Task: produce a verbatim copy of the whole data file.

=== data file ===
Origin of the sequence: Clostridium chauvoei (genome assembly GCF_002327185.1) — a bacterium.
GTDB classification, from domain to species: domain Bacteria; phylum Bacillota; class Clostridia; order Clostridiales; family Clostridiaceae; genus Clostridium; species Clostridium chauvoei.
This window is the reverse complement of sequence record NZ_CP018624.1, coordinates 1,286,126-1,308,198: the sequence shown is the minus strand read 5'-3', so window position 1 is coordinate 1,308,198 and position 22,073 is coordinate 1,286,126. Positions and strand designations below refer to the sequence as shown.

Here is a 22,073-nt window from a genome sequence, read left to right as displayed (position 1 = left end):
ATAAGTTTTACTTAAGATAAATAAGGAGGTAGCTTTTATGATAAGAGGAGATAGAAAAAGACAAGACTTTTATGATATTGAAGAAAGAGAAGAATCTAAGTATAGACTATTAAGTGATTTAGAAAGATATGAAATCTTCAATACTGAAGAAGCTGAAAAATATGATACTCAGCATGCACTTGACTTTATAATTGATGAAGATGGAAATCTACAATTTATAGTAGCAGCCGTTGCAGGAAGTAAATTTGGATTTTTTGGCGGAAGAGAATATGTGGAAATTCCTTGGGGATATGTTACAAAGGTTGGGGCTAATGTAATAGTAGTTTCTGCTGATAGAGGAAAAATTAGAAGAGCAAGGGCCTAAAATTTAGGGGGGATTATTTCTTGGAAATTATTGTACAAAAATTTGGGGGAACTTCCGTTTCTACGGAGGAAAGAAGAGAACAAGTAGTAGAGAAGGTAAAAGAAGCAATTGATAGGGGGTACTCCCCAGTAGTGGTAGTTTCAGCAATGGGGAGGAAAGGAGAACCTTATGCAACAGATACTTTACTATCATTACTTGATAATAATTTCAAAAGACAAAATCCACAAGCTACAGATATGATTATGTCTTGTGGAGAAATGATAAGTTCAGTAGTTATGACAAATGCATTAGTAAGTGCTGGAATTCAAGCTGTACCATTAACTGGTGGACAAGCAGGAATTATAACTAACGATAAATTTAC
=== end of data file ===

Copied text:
Origin of the sequence: Clostridium chauvoei (genome assembly GCF_002327185.1) — a bacterium.
GTDB classification, from domain to species: domain Bacteria; phylum Bacillota; class Clostridia; order Clostridiales; family Clostridiaceae; genus Clostridium; species Clostridium chauvoei.
This window is the reverse complement of sequence record NZ_CP018624.1, coordinates 1,286,126-1,308,198: the sequence shown is the minus strand read 5'-3', so window position 1 is coordinate 1,308,198 and position 22,073 is coordinate 1,286,126. Positions and strand designations below refer to the sequence as shown.

Here is a 22,073-nt window from a genome sequence, read left to right as displayed (position 1 = left end):
ATAAGTTTTACTTAAGATAAATAAGGAGGTAGCTTTTATGATAAGAGGAGATAGAAAAAGACAAGACTTTTATGATATTGAAGAAAGAGAAGAATCTAAGTATAGACTATTAAGTGATTTAGAAAGATATGAAATCTTCAATACTGAAGAAGCTGAAAAATATGATACTCAGCATGCACTTGACTTTATAATTGATGAAGATGGAAATCTACAATTTATAGTAGCAGCCGTTGCAGGAAGTAAATTTGGATTTTTTGGCGGAAGAGAATATGTGGAAATTCCTTGGGGATATGTTACAAAGGTTGGGGCTAATGTAATAGTAGTTTCTGCTGATAGAGGAAAAATTAGAAGAGCAAGGGCCTAAAATTTAGGGGGGATTATTTCTTGGAAATTATTGTACAAAAATTTGGGGGAACTTCCGTTTCTACGGAGGAAAGAAGAGAACAAGTAGTAGAGAAGGTAAAAGAAGCAATTGATAGGGGGTACTCCCCAGTAGTGGTAGTTTCAGCAATGGGGAGGAAAGGAGAACCTTATGCAACAGATACTTTACTATCATTACTTGATAATAATTTCAAAAGACAAAATCCACAAGCTACAGATATGATTATGTCTTGTGGAGAAATGATAAGTTCAGTAGTTATGACAAATGCATTAGTAAGTGCTGGAATTCAAGCTGTACCATTAACTGGTGGACAAGCAGGAATTATAACTAACGATAAATTTAC